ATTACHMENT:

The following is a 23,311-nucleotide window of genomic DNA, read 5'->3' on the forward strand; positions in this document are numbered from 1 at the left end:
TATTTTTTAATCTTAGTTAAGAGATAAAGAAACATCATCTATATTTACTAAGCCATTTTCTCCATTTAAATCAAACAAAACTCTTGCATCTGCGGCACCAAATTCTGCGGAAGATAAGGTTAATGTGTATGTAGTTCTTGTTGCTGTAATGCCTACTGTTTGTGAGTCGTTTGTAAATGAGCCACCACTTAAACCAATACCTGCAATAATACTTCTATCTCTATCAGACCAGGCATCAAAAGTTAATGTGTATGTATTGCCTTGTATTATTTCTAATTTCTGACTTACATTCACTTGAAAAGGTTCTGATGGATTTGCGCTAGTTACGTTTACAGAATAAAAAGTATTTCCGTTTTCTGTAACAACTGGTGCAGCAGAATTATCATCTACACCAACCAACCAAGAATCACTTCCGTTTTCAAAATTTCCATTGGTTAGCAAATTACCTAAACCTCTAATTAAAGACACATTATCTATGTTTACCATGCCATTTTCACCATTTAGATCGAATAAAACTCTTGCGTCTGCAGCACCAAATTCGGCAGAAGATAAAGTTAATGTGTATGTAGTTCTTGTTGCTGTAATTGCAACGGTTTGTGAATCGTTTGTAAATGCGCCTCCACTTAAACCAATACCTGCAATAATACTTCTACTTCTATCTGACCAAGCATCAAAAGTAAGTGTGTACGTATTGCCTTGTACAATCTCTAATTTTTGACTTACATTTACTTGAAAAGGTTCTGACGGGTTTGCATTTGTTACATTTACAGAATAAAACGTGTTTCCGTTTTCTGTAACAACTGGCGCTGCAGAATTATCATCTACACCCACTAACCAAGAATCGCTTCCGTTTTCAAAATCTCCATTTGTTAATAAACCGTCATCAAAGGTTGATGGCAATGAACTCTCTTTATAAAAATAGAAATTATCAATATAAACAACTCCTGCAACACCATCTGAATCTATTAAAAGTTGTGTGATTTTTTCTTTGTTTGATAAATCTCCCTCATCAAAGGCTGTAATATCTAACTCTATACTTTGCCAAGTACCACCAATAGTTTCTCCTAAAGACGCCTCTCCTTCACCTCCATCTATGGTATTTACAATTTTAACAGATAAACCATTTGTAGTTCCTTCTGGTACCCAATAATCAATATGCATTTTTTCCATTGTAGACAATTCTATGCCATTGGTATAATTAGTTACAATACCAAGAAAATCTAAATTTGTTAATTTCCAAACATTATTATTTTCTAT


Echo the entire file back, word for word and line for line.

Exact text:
The following is a 23,311-nucleotide window of genomic DNA, read 5'->3' on the forward strand; positions in this document are numbered from 1 at the left end:
TATTTTTTAATCTTAGTTAAGAGATAAAGAAACATCATCTATATTTACTAAGCCATTTTCTCCATTTAAATCAAACAAAACTCTTGCATCTGCGGCACCAAATTCTGCGGAAGATAAGGTTAATGTGTATGTAGTTCTTGTTGCTGTAATGCCTACTGTTTGTGAGTCGTTTGTAAATGAGCCACCACTTAAACCAATACCTGCAATAATACTTCTATCTCTATCAGACCAGGCATCAAAAGTTAATGTGTATGTATTGCCTTGTATTATTTCTAATTTCTGACTTACATTCACTTGAAAAGGTTCTGATGGATTTGCGCTAGTTACGTTTACAGAATAAAAAGTATTTCCGTTTTCTGTAACAACTGGTGCAGCAGAATTATCATCTACACCAACCAACCAAGAATCACTTCCGTTTTCAAAATTTCCATTGGTTAGCAAATTACCTAAACCTCTAATTAAAGACACATTATCTATGTTTACCATGCCATTTTCACCATTTAGATCGAATAAAACTCTTGCGTCTGCAGCACCAAATTCGGCAGAAGATAAAGTTAATGTGTATGTAGTTCTTGTTGCTGTAATTGCAACGGTTTGTGAATCGTTTGTAAATGCGCCTCCACTTAAACCAATACCTGCAATAATACTTCTACTTCTATCTGACCAAGCATCAAAAGTAAGTGTGTACGTATTGCCTTGTACAATCTCTAATTTTTGACTTACATTTACTTGAAAAGGTTCTGACGGGTTTGCATTTGTTACATTTACAGAATAAAACGTGTTTCCGTTTTCTGTAACAACTGGCGCTGCAGAATTATCATCTACACCCACTAACCAAGAATCGCTTCCGTTTTCAAAATCTCCATTTGTTAATAAACCGTCATCAAAGGTTGATGGCAATGAACTCTCTTTATAAAAATAGAAATTATCAATATAAACAACTCCTGCAACACCATCTGAATCTATTAAAAGTTGTGTGATTTTTTCTTTGTTTGATAAATCTCCCTCATCAAAGGCTGTAATATCTAACTCTATACTTTGCCAAGTACCACCAATAGTTTCTCCTAAAGACGCCTCTCCTTCACCTCCATCTATGGTATTTACAATTTTAACAGATAAACCATTTGTAGTTCCTTCTGGTACCCAATAATCAATATGCATTTTTTCCATTGTAGACAATTCTATGCCATTGGTATAATTAGTTACAATACCAAGAAAATCTAAATTTGTTAATTTCCAAACATTATTATTTTCTAT